Modelling of oxide failure in hot metal forming operations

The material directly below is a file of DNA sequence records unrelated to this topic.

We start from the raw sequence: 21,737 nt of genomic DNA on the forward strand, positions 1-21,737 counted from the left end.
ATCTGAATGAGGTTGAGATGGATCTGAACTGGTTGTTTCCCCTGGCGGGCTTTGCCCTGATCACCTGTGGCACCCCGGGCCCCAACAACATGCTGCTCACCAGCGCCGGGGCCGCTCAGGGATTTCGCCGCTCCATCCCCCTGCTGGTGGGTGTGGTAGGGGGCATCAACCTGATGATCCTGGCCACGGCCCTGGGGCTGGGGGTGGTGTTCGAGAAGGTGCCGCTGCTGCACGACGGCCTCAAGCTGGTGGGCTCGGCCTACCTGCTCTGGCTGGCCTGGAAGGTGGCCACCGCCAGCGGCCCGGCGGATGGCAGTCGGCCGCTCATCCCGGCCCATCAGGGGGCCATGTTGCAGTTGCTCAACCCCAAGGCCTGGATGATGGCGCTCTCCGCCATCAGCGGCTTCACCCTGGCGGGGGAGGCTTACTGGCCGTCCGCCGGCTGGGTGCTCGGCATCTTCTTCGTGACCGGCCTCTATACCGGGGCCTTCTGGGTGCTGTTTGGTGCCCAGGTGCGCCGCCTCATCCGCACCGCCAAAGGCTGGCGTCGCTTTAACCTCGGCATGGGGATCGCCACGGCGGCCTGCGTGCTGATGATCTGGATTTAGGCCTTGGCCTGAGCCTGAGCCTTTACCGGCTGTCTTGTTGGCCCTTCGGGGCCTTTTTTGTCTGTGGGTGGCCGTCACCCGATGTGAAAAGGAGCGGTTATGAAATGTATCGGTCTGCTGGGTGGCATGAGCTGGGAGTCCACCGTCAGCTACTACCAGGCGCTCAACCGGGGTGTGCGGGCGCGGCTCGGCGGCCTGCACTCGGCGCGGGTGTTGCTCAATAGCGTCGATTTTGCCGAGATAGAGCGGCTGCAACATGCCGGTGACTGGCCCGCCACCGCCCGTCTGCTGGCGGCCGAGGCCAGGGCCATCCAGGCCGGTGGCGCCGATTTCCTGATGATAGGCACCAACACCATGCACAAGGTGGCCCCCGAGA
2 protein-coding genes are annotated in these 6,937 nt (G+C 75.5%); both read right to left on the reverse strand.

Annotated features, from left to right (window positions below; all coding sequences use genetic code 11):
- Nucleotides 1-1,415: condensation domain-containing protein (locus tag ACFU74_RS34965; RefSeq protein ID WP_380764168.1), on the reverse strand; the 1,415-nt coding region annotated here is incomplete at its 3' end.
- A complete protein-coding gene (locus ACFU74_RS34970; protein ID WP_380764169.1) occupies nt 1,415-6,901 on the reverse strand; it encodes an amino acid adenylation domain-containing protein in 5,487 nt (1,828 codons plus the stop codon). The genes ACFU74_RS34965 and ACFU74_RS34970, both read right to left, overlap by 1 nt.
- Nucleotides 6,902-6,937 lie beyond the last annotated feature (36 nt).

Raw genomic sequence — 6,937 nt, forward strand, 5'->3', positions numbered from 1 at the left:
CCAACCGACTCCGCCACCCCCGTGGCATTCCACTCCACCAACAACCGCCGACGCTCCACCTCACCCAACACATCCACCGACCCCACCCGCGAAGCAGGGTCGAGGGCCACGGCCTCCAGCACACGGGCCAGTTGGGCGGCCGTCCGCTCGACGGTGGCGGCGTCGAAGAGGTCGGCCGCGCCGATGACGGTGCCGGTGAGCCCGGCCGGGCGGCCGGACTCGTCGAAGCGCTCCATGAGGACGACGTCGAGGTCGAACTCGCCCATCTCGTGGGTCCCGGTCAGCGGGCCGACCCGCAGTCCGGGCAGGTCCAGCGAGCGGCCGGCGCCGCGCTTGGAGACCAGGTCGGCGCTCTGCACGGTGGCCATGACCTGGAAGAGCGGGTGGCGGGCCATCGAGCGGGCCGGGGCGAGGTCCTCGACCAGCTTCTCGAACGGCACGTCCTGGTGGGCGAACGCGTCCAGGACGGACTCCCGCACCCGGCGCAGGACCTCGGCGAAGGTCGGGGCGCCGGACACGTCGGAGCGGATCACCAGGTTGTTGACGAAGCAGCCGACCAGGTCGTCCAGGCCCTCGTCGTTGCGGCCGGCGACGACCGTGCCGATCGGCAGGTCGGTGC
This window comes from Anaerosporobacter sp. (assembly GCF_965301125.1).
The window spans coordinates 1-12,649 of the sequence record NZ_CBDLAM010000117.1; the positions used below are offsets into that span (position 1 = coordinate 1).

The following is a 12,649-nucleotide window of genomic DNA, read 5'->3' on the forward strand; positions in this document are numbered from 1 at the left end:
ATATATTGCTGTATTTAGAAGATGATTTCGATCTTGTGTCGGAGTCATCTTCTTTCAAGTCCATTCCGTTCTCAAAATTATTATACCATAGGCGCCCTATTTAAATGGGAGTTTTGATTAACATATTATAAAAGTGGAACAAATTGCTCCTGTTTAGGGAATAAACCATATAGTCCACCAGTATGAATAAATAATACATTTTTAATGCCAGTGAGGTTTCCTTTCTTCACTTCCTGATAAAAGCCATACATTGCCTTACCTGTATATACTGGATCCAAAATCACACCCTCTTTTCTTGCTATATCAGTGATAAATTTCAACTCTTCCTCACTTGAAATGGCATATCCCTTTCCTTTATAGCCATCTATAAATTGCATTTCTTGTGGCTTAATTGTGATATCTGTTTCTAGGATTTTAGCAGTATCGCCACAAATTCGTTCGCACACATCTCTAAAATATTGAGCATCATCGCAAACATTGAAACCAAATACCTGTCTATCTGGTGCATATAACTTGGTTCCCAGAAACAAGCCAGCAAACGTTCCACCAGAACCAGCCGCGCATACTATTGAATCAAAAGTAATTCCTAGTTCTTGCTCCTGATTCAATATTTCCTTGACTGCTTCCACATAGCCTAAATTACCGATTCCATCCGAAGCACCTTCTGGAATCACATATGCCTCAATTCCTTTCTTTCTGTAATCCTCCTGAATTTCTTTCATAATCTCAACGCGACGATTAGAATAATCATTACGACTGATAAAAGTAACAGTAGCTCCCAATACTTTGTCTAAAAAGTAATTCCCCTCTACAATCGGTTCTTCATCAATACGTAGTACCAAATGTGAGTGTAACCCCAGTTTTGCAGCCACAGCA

Oxide scale can affect many aspects of hot metal forming operations, such as heat transfer, friction and the final surface finish of the rolled product. Surface oxide scale is always present on the steel slab and sometimes on cold rolls. Therefore, the study of the thermo-mechanical behaviour of oxide scale, particularly under conditions as close as possible to the steel manufacturing process is very important. In order to undertake a detailed study of oxide scale behaviour, several hightemperature testing techniques were applied. First, high-temperature tensile tests were carried out to investigate the brittle fracture and cracking of the surface oxide scales. Second, high-temperature compression tests were developed and the results obtained revealed many different failure mechanisms that are present in the compressed oxide scale. Finally, a tensile-compressive test was developed and performed under thermal conditions which were as close as possible to hot rolling. The best results in the understanding of oxide scale failure were achieved by closely linked combination of laboratory testing and measurements coupled with detailed finite element analysis. A close microstructural examination of the morphology of oxides was carried out after each experiment and finite element modelling was performed. The three-dimensional finite element simulations helped to improve the interpretation of the thermo-mechanical testing and to obtain more accurate heat transfer and stress-strain relationships. In this work the following thermo-mechanical failure modes of the oxide scales were observed and investigated: brittle fracture (through-thickness cracking, blister failure), indications of plastic behaviour (arrested cracks, unbroken top layers of the oxide scale) and a sticking effect (equivalent to the mill pick-up).